Recently, I shared a meme with my YouTube community which consists mostly of INFJs, but also of other types. It said something like, “INFJ – I don’t like how chatty I get when I feel at ease with someone.” A day later, I had 23 comments most of which were at least a paragraph long, with people describing how they felt after they had had one of these chatty sessions themselves.
It was fascinating to me to witness this because it further reinforced the idea for me that I am not alone, and even when I think I am weird because I behave one way or another, I find out that a bunch of other INFJs or people on this planet behave in exactly the same way. The loneliness that tends to creep into me, dissipates very rapidly at such a knowing.
Thus, I decided to share this post with you and with it certain ideas on how to avoid this extra-chatty nature of yours, or even better, embrace it wholly, so it can become part of your repertoire.
Two Reasons Why INFJs End Up Being Extra Chatty Around Some People
INFJs have somewhat of a reputation of being quiet. Or I should say that we have a reputation for being silent around strangers. And extremely intense and exuberant around people we are friends with or people whom we trust.
And that’s exactly it. It takes most INFJs (and most people) a fairly long time to trust the people around them. Whatever the reason for it might be, we tend to pick and choose the people around us very carefully. Weeding through a hundred candidates to pick one suitable friend. Thus, most of us end up with maybe 2-3 true friends, if that.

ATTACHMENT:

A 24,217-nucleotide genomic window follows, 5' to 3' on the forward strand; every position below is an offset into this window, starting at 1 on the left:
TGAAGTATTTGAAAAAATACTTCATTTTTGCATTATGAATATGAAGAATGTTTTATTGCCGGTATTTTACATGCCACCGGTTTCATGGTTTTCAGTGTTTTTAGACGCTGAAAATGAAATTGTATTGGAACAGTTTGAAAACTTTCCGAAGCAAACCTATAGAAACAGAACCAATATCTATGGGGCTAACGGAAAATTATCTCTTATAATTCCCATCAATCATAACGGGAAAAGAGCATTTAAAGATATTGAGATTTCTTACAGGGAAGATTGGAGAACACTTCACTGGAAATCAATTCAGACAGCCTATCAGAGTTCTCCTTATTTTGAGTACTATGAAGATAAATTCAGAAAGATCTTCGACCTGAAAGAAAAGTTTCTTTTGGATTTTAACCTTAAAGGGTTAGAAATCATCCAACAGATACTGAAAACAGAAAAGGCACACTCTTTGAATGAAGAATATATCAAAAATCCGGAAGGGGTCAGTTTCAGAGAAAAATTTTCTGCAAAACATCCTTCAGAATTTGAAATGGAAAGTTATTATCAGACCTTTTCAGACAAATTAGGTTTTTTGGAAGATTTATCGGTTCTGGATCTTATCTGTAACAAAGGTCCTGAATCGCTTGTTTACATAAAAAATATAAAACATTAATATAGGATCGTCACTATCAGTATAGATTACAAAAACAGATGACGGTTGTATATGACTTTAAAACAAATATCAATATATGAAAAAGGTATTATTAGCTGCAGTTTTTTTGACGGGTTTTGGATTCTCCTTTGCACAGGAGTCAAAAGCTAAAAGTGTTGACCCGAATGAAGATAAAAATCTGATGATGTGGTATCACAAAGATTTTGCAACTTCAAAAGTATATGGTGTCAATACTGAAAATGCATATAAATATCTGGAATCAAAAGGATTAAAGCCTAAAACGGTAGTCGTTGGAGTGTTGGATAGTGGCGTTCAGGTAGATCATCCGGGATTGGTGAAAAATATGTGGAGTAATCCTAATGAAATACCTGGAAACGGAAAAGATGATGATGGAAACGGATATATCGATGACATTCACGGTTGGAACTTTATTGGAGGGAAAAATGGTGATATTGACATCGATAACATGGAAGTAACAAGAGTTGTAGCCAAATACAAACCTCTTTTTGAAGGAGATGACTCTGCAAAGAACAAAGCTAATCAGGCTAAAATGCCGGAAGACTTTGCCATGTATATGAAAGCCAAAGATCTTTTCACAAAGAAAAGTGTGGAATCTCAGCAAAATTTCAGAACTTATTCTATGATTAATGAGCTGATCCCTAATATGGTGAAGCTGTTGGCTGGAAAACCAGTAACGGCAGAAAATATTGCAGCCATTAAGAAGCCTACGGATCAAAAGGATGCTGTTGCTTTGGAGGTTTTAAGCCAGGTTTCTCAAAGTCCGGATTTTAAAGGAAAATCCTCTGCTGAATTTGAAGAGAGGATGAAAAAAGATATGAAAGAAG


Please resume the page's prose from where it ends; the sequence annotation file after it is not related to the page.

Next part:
Once we trust these individuals though, all bets are off. We try as much as possible to share as much of ourselves with you as we can, without feeling shame or embarrassment. We will try to tell you our hopes, desires, dreams, and aspirations. Or something like that.
But we also have these moments of intense chattiness with random strangers, or with people we haven’t known for long. I was at a meditation group recently, and when it came time to share our meditation experience at the end of the class, all of a sudden, I started talking, and I couldn’t stop talking for at least five minutes. I was begging myself inwardly to stop chattering away like a fool, but I couldn’t help it. Whatever it was that was inside of me, had to come out. And it came out like a torrent of words, embarrassing and shaming me on the inside. When I finally stopped talking, I vowed inwardly to never say another word in this class again.
Why does this happen? My theory, from observing myself, is that this usually happens to me when I have been secluding myself into my cave too much. And avoiding friends, and family way too much. All of this introversion causes me to feel that lack of human contact and thus, when I do come into contact with any humans. Be it at a yoga class, or at a weekly women’s lunch, I am unable to control myself. I spill out everything that I have been wanting to share with someone, and the people around me become my unwilling targets.